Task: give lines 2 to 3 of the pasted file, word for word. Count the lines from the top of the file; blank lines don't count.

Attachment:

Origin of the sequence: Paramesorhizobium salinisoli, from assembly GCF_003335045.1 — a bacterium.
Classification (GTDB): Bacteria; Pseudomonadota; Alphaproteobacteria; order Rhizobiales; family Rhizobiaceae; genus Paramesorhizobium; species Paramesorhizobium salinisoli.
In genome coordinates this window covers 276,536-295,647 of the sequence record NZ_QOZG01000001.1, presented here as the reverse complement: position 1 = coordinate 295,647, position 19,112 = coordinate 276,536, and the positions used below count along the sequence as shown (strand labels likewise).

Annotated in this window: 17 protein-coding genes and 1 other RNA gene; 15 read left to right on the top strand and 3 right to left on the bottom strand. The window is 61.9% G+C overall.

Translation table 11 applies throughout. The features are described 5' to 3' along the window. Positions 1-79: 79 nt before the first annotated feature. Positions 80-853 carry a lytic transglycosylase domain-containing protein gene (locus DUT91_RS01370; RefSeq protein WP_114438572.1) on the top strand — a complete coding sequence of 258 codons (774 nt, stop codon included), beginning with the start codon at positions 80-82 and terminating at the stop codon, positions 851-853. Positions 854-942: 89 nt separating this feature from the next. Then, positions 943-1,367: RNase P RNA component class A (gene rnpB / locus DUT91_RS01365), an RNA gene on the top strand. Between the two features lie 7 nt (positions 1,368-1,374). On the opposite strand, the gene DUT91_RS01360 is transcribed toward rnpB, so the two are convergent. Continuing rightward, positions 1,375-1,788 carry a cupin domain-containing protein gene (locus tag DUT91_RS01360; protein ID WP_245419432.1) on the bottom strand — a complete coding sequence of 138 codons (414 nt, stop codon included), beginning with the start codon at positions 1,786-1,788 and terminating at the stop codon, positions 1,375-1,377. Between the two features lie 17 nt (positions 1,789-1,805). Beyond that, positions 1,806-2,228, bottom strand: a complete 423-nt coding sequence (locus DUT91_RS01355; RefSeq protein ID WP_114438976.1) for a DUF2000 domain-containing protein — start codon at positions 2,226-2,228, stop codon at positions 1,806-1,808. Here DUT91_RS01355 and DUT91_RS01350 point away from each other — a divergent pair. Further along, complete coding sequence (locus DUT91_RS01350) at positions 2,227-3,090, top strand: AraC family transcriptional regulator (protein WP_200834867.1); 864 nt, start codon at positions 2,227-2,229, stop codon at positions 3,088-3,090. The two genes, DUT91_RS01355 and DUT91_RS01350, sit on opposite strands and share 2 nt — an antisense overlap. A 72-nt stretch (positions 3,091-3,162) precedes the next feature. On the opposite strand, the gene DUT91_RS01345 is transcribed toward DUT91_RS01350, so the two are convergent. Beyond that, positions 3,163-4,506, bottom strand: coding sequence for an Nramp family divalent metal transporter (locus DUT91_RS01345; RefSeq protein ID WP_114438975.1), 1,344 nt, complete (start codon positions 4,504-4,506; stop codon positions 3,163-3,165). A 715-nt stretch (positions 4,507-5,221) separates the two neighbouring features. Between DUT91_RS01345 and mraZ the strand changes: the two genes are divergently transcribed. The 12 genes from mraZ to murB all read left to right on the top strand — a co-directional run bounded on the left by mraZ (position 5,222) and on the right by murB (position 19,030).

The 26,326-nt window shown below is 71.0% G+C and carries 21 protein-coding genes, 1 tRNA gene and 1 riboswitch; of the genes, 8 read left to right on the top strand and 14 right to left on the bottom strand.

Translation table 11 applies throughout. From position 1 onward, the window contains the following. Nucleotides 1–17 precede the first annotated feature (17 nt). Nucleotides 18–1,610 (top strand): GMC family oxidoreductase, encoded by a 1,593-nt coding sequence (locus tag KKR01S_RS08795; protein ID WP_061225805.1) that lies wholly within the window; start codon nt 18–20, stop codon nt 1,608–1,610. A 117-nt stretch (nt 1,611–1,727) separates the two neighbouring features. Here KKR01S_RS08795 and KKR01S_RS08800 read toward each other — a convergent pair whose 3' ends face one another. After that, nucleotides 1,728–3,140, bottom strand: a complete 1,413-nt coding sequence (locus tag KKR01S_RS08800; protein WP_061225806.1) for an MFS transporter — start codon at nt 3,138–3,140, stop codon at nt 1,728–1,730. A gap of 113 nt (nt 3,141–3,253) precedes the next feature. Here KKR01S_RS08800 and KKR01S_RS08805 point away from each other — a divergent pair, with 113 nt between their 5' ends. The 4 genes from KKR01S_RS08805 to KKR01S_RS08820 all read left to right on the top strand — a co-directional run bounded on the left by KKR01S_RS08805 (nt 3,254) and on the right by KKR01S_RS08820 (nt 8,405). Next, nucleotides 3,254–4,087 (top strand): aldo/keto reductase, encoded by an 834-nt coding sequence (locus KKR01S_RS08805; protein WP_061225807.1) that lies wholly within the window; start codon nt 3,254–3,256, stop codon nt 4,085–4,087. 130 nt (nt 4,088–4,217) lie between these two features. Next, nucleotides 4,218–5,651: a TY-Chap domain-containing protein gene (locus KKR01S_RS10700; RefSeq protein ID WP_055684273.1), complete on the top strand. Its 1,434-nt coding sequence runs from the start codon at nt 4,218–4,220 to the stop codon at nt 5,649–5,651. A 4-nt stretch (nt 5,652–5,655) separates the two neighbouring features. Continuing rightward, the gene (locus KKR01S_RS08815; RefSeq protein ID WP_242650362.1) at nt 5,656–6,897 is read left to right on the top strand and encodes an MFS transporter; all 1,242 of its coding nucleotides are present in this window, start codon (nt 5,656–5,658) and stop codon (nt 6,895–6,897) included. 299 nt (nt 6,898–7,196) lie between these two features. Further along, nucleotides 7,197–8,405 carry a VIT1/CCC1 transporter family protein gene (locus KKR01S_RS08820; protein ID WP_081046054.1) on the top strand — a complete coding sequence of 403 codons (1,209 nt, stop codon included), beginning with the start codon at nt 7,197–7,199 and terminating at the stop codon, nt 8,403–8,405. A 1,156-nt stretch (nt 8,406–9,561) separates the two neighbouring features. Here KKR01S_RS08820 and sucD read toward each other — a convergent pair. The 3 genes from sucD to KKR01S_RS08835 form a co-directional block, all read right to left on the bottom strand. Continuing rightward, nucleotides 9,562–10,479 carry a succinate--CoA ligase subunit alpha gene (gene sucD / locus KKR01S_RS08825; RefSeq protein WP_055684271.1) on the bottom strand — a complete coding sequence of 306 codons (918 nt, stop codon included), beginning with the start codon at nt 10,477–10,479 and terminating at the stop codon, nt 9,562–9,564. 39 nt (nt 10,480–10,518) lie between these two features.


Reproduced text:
Classification (GTDB): Bacteria; Pseudomonadota; Alphaproteobacteria; order Rhizobiales; family Rhizobiaceae; genus Paramesorhizobium; species Paramesorhizobium salinisoli.
In genome coordinates this window covers 276,536-295,647 of the sequence record NZ_QOZG01000001.1, presented here as the reverse complement: position 1 = coordinate 295,647, position 19,112 = coordinate 276,536, and the positions used below count along the sequence as shown (strand labels likewise).